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Statistical Standards
and Quality

The creation of international statistical
standards has not kept up with demand.

by A. Blanton Godfrey

Since their publication in 1987, the ISO 9000 series of standards have become the most widely used standards ever published by the International Organization for Standardization. The publication of these standards coincided with an intensive, worldwide focus on total quality management as a means of preparing companies for the rapidly expanding globalization of international markets.

During this time, the use of statistical methods in companies also grew dramatically. New national and international statistical standards are needed, but the creation of these standards has not kept up with demand. Even those that have been published are relatively unknown and almost totally unused in industry.

New statistical standards are critically needed in several areas. These areas include supporting methods for developing a balanced scorecard; providing a means for assessments, reviews and audits; and developing a quality control system for management information systems.

One of the most important areas in quality management today involves measuring areas other than just financial performance. Many organizations now realize the critical need for measuring internal and external quality, customer satisfaction and loyalty, environmental performance, supplier quality and human resource management. By creating balanced scorecards, they can more easily measure these "intangible" processes.

A number of interesting statistical problems accompany the construction of these balanced scorecards. The first -- and most fundamental -- is the construction of the primary measurements. People still need guidance on when to use attributes measurements or variables measurements.

The second problem facing many of these organizations concerns combining multiple measurements of different quality characteristics into useful summary statistics. When the characteristics are unequal and should be weighted differently, the problem becomes even more challenging. The third major challenge involves combining measurements of many different products or services into summary measures for business unit heads or corporate officers without masking important information. The measurement plan often is developed by starting at working group levels and deciding which quality, cost and process measurements are important, then combining these at plant, service site,  division, business unit and corporate levels. These measurements often miss critical factors important to external customers and fail to give accurate pictures of costs and process quality across departments and functions.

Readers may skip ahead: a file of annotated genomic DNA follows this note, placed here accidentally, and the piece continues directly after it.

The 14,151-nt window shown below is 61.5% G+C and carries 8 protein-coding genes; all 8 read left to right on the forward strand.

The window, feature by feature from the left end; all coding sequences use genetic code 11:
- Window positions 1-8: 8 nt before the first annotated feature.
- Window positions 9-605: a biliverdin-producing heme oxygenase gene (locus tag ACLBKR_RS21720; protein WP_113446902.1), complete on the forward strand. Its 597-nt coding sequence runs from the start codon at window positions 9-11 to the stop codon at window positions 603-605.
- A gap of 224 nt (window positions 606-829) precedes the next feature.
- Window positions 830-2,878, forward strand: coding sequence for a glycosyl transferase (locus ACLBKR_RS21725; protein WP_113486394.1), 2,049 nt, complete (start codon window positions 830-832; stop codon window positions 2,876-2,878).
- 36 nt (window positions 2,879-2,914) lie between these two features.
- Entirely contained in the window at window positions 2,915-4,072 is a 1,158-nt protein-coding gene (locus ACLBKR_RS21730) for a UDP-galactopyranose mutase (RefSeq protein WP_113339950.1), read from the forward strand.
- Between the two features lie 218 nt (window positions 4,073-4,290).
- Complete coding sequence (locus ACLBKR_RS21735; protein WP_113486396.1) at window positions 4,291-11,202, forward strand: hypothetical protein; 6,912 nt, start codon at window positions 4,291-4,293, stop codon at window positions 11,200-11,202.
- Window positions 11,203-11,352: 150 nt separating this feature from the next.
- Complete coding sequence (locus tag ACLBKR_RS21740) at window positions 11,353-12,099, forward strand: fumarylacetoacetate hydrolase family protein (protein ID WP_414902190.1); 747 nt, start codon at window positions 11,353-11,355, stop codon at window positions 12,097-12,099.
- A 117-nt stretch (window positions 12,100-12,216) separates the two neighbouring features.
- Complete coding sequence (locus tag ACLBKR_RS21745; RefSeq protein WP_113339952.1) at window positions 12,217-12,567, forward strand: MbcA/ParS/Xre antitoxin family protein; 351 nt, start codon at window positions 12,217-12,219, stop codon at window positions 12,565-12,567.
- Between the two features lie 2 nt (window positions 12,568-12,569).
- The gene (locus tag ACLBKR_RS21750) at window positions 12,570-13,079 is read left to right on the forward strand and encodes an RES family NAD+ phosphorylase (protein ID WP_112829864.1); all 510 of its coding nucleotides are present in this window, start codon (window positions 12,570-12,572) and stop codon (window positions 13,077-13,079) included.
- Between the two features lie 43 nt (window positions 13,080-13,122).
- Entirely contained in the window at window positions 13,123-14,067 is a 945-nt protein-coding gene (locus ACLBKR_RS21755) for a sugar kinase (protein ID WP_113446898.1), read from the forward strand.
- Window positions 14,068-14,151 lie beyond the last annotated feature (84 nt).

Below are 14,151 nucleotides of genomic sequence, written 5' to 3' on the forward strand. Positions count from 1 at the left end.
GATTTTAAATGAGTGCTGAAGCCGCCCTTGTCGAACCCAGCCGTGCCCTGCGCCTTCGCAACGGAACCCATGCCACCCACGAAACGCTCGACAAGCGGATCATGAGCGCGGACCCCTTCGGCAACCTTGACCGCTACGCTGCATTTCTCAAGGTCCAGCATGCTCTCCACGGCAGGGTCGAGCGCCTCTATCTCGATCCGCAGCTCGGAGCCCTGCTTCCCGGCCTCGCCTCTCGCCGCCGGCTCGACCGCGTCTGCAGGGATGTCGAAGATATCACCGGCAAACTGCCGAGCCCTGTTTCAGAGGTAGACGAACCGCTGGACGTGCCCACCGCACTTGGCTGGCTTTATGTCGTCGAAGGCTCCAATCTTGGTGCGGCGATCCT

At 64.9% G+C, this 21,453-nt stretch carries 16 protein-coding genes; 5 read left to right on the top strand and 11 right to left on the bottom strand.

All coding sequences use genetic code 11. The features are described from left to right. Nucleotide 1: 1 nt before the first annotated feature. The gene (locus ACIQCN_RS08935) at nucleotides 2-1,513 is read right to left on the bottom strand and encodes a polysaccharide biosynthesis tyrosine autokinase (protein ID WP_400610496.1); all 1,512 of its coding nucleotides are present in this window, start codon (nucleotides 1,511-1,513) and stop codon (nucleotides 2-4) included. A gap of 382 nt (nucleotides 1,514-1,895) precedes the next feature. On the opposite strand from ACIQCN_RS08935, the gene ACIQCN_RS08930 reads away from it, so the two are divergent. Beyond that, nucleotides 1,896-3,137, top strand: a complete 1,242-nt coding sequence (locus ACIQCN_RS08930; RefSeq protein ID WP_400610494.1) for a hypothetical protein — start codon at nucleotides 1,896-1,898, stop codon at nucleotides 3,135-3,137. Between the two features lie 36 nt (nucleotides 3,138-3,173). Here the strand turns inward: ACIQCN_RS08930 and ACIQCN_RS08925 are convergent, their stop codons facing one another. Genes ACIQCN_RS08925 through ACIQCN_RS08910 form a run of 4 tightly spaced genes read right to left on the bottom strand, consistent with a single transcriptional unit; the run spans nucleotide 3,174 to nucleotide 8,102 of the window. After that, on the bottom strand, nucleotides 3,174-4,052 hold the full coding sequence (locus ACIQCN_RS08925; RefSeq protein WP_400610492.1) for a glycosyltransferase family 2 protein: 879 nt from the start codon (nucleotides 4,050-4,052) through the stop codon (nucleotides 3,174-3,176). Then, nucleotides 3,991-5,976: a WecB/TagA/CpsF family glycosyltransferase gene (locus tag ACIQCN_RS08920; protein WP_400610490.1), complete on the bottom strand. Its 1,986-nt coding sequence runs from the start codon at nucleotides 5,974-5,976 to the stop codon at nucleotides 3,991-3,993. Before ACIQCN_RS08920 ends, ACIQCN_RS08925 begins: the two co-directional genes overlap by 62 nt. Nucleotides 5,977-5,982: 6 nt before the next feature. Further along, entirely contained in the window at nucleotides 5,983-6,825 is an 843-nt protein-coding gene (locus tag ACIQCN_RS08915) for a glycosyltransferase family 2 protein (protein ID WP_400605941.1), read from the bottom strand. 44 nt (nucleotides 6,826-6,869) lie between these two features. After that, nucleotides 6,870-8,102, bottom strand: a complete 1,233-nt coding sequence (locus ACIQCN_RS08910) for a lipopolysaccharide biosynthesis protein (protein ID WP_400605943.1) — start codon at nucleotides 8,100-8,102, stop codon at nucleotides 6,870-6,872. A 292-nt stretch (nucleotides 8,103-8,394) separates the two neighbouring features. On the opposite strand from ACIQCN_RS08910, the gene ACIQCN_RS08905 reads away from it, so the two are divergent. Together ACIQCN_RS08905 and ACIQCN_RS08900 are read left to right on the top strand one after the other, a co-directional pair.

The move toward TQM in organizations worldwide has been greatly aided by the development of national and international quality award programs.

     By far the most important use of these award criteria is to perform self-assessments. These self-assessments usually involve numerous highly trained examiners from many different business units and functions performing in-depth reviews. Even within the same company, these examiners face the challenge of understanding the various measurement plans used throughout the company.

When these reviews include external companies such as suppliers, alliance partners or others, the challenge becomes even greater. The examiners may not understand the measurements used, the construction of summary statistics and what each of these means. Even harder for the examiners and auditors is identifying which critical measurements are not being made.

Companies are just beginning to explore information quality. Many organizations report quality, financial and even environmental results with little knowledge of the data's accuracy, the summary statistics or even whether the numbers are meaningful. Although companies have done some preliminary work in this area in the past few years, most still have no information quality management plan and don't even use rudimentary estimates of the accuracy or precision of the numbers upon which they routinely base critical decisions.

The standards organizations must understand what good methods companies now use, what best practices exist and where companies believe they have serious needs for standardized methods. Rather than creating new methods, their first priorities should be to capture what their customers truly need. International standards should reflect the ideas of a wide range of experts and practitioners. These working groups of experts should limit their efforts to clearly documenting the best methods while calling on the leaders in each area from around the world for input articles and books, reviews and discussion.


About the author

A. Blanton Godfrey is chairman and CEO of Juran Institute Inc. at 11 River Road, Wilton, CT  06897.

© 1997 Juran Institute. For permission to reprint, contact Godfrey at fax            (203) 834-9891 or e-mail agodfrey@qualitydigest.com.


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